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are tone pros TOMs any good?


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Im looking a STEWMAC for tune o matic bridges and i notice they have one thats $17.11http://www.stewmac.com/shop/Bridges,_tailp...s_Bushings.html

and the Tone Pros that are $64.00

http://www.stewmac.com/shop/Bridges,_tailp...r_Hardware.html

my question is, whats the difference? both are identical in terms of dimensions and specs. are the Tone pros really worth the extra money?

and one more thing, the saddles are slotted, is each saddle slotted for each string or are the all the same, the reason being I'm left handed and will be flipping it around. besides that and the location of the saddle adjustments, are there any other problems with flipping the bridge around?

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I'm pretty sure that TonePros bridges are just OEM Tune-O-Matic bridges which they drill and tap for the little set screws that lock them against the posts. I don't think they're custom-fabricating them from scratch. (Though i could be 100% wrong.) They're perhaps a little pricey, but you're paying for their research & development, marketing and tooling to get up and running to make enough of them for some of the OEM deals they've got going now. Nobody else makes them, so you kind of have to pay what the market will bear, and currently, it seems that people are willing to pay the asking price.

Is it worth it? Well, i wouldn't want to try to make one myself and likely waste a few perfectly good bridges trying to get the drilling and tapping done right. So for me, yeah... probably worth it. I wouldn't buy one from StewMac. WD carries TonePros parts now, and rhoads56 here is a WD reseller, so he can get you a deal.

Whether it makes a big difference to the guitar itself, i'll let you know soon... i've got a 7-string TonePros on order from WD through rhoads56, and i'm just waiting for it to ship. :D

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Darren, I think you are right about the Tone Pros being OEM equipment that has been drilled and tapped to provide their features. I ordered one from StewMac and it came in TonePros packaging but the bridge was clearly stamped underneath as Gotoh. Someone else on this site thought that Schaller was also supplying TOM bridges to TonePros.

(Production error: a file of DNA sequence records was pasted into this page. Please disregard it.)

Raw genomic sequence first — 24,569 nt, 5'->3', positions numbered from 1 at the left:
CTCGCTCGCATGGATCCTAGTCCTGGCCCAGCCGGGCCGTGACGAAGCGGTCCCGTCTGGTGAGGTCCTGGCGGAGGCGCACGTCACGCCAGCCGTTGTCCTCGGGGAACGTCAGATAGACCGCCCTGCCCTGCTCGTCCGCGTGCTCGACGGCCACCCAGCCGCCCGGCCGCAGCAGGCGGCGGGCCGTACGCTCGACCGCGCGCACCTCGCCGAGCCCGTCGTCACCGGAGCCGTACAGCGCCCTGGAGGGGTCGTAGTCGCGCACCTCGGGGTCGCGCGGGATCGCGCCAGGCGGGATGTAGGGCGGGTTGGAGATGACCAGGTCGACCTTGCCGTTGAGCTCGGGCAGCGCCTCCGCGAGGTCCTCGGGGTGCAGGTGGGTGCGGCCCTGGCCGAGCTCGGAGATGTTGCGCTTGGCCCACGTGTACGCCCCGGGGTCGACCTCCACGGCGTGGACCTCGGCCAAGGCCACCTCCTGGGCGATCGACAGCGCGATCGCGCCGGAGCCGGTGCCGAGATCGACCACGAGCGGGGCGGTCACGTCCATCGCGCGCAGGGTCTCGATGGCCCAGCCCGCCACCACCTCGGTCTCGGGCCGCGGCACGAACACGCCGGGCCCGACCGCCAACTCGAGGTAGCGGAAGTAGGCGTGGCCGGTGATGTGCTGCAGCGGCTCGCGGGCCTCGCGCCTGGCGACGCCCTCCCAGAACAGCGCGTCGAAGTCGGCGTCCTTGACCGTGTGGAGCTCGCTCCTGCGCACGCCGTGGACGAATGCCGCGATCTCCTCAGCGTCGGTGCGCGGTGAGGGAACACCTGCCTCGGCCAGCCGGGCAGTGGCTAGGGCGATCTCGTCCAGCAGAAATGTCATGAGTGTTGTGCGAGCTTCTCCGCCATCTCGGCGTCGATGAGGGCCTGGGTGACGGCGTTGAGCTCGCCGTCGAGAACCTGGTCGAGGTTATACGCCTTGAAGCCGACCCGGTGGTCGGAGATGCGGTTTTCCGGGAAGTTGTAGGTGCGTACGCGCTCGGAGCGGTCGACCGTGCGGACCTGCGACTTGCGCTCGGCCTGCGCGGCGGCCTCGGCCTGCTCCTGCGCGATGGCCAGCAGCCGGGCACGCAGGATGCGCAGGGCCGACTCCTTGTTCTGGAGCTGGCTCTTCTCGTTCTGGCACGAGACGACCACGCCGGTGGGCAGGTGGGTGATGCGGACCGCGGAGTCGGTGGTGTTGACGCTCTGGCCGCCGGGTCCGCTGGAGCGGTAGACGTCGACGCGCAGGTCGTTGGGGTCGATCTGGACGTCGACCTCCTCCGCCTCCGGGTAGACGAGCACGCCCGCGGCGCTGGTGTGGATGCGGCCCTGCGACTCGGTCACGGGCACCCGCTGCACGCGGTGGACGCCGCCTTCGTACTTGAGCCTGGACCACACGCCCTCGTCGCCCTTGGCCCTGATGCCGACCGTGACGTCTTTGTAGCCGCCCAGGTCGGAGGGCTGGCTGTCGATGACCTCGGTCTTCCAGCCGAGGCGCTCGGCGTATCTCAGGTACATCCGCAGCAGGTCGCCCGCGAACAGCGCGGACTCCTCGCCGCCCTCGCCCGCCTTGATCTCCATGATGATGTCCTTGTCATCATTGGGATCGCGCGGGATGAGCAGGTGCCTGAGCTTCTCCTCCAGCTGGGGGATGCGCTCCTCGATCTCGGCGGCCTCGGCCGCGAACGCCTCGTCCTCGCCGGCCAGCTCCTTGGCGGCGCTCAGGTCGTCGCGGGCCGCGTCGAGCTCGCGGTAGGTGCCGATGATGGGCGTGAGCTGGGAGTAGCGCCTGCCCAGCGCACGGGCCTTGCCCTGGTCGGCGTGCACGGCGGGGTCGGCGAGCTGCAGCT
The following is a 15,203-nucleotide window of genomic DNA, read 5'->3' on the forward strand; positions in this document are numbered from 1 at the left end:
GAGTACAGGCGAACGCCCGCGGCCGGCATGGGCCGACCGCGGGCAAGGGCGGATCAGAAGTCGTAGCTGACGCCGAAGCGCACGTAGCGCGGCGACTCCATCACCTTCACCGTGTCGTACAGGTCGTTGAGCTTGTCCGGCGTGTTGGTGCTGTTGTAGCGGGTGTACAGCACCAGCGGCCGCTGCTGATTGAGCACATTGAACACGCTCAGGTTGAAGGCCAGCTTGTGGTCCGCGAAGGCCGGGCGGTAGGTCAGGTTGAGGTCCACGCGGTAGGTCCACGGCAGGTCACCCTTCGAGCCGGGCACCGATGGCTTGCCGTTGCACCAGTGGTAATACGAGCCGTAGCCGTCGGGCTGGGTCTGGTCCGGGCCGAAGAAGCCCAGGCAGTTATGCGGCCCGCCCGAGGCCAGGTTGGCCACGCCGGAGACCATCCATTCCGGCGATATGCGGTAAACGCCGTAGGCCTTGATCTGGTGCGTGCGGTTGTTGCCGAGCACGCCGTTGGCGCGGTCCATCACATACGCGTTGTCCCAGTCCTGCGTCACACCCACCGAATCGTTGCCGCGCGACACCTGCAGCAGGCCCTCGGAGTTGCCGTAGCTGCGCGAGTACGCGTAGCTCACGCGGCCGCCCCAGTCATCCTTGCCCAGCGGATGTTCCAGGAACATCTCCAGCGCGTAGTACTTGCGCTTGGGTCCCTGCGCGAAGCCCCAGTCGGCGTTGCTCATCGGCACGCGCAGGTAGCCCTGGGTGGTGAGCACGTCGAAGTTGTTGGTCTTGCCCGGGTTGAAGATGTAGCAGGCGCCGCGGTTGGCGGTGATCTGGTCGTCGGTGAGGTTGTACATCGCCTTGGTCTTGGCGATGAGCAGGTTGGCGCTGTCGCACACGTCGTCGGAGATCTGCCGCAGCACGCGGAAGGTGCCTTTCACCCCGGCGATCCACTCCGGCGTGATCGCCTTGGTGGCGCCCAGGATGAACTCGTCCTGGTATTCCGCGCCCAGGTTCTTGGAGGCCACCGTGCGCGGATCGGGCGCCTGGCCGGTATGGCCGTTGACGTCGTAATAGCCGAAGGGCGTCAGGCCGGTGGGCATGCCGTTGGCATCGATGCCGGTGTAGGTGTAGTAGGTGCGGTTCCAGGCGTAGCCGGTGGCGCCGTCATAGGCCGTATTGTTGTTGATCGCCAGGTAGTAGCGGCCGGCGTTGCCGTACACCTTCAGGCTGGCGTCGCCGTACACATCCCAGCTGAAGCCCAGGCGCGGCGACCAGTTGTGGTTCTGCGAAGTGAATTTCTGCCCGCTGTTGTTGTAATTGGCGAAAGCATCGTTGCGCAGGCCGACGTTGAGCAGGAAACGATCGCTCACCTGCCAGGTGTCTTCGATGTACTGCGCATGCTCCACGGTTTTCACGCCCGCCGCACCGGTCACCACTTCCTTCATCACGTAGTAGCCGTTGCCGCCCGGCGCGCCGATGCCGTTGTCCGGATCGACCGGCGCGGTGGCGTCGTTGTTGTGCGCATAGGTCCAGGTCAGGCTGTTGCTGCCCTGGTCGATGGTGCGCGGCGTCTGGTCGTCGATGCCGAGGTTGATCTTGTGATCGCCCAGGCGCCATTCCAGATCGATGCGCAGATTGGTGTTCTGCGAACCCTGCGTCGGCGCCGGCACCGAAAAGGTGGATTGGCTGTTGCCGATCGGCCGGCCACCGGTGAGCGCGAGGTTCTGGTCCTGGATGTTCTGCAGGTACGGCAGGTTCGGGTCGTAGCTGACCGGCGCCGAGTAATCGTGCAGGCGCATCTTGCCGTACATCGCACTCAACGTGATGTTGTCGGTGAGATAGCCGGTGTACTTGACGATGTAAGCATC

Wish I would have known about the possibility of getting the bridge through Rhoads56. I bought 3 of them. :D

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I think this has been said before, but regular TOM's are a tried and true option. I have no personal experience with TonePros, but I would not pay that much more over a regular TOM...I just dont see the difference in sustain being all that much. As far as not having to intonate when changing strings cause of it locking and all, well, I dont usually intonate after every string change anyways, so that doesnt really matter to me. Just my 2cents......

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I like the TonePros, although they are pricey for what you get. It is an OEM tune-o-matic with tapped set screws. That's it for the extra $50. You are paying for the patented idea. If you are making your own guitar (not to sell) then you can add set screws to a regular TOM bridge. Since I am selling most of the guitars I build I get the TonePros. It not only adds sustain but the transfer of vibrational energy is enhanced because of the elimination of excess slop in the bridge/post joint.

I tested this and setup my first TonePros wihout setting the screws and played it for a bit. Then I locked the screws. There was a noticeable increase in sustain and the overall harmonic content of the guitar. I use the TonePros all the time now.

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Slop in the bridge/post connection is only half of the problem with my guitar. The posts themselves rattle around in the bushings quite a bit.

I think when my TonePros comes, i'm going to try and find some small set screws to put in the bushings below the posts, so i can screw the posts down tight against them to "lock" them in place as well.

I'm pretty sure TonePros sources their bridges from several places, since they offer metric and imperial sizes.

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I think when my TonePros comes, i'm going to try and find some small set screws to put in the bushings below the posts, so i can screw the posts down tight against them to "lock" them in place as well.

Why don't you just wrap some teflon tape around the threads before you insert them? Available at any hardware store for a buck or less.

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